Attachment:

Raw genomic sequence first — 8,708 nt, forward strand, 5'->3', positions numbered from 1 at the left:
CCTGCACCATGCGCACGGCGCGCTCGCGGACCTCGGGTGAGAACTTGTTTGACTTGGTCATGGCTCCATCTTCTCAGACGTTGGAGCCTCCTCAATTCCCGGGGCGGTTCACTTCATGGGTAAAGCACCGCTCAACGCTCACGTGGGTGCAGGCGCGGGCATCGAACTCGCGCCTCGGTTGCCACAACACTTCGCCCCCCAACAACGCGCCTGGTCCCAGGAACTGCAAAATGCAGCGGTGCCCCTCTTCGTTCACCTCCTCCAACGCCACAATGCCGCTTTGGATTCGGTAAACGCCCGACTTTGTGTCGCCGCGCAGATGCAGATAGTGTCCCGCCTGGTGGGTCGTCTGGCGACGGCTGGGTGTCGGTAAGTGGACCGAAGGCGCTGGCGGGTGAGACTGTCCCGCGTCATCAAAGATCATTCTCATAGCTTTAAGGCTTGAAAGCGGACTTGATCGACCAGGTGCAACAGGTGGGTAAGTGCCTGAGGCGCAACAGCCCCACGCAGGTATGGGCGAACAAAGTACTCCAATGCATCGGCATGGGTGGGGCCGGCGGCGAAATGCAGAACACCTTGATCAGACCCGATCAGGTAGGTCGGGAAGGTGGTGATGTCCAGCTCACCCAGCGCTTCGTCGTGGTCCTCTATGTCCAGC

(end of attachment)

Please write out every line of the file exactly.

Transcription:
Raw genomic sequence first — 8,708 nt, forward strand, 5'->3', positions numbered from 1 at the left:
CCTGCACCATGCGCACGGCGCGCTCGCGGACCTCGGGTGAGAACTTGTTTGACTTGGTCATGGCTCCATCTTCTCAGACGTTGGAGCCTCCTCAATTCCCGGGGCGGTTCACTTCATGGGTAAAGCACCGCTCAACGCTCACGTGGGTGCAGGCGCGGGCATCGAACTCGCGCCTCGGTTGCCACAACACTTCGCCCCCCAACAACGCGCCTGGTCCCAGGAACTGCAAAATGCAGCGGTGCCCCTCTTCGTTCACCTCCTCCAACGCCACAATGCCGCTTTGGATTCGGTAAACGCCCGACTTTGTGTCGCCGCGCAGATGCAGATAGTGTCCCGCCTGGTGGGTCGTCTGGCGACGGCTGGGTGTCGGTAAGTGGACCGAAGGCGCTGGCGGGTGAGACTGTCCCGCGTCATCAAAGATCATTCTCATAGCTTTAAGGCTTGAAAGCGGACTTGATCGACCAGGTGCAACAGGTGGGTAAGTGCCTGAGGCGCAACAGCCCCACGCAGGTATGGGCGAACAAAGTACTCCAATGCATCGGCATGGGTGGGGCCGGCGGCGAAATGCAGAACACCTTGATCAGACCCGATCAGGTAGGTCGGGAAGGTGGTGATGTCCAGCTCACCCAGCGCTTCGTCGTGGTCCTCTATGTCCAGC